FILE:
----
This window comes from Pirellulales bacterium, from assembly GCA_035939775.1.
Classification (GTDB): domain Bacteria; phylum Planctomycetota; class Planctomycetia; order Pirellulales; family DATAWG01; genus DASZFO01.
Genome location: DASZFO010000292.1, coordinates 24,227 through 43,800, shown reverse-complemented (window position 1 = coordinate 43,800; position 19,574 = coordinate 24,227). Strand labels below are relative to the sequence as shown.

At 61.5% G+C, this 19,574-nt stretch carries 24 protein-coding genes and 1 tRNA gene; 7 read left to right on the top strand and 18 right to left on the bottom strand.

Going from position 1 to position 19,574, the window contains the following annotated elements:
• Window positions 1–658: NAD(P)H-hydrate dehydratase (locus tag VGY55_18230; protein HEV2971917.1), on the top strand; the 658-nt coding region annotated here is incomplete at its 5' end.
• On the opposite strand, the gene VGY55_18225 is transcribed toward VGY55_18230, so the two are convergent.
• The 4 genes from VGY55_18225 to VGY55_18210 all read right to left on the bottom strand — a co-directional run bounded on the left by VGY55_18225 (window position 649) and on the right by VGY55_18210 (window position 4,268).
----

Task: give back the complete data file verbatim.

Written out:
This window comes from Pirellulales bacterium, from assembly GCA_035939775.1.
Classification (GTDB): domain Bacteria; phylum Planctomycetota; class Planctomycetia; order Pirellulales; family DATAWG01; genus DASZFO01.
Genome location: DASZFO010000292.1, coordinates 24,227 through 43,800, shown reverse-complemented (window position 1 = coordinate 43,800; position 19,574 = coordinate 24,227). Strand labels below are relative to the sequence as shown.

At 61.5% G+C, this 19,574-nt stretch carries 24 protein-coding genes and 1 tRNA gene; 7 read left to right on the top strand and 18 right to left on the bottom strand.

Going from position 1 to position 19,574, the window contains the following annotated elements:
• Window positions 1–658: NAD(P)H-hydrate dehydratase (locus tag VGY55_18230; protein HEV2971917.1), on the top strand; the 658-nt coding region annotated here is incomplete at its 5' end.
• On the opposite strand, the gene VGY55_18225 is transcribed toward VGY55_18230, so the two are convergent.
• The 4 genes from VGY55_18225 to VGY55_18210 all read right to left on the bottom strand — a co-directional run bounded on the left by VGY55_18225 (window position 649) and on the right by VGY55_18210 (window position 4,268).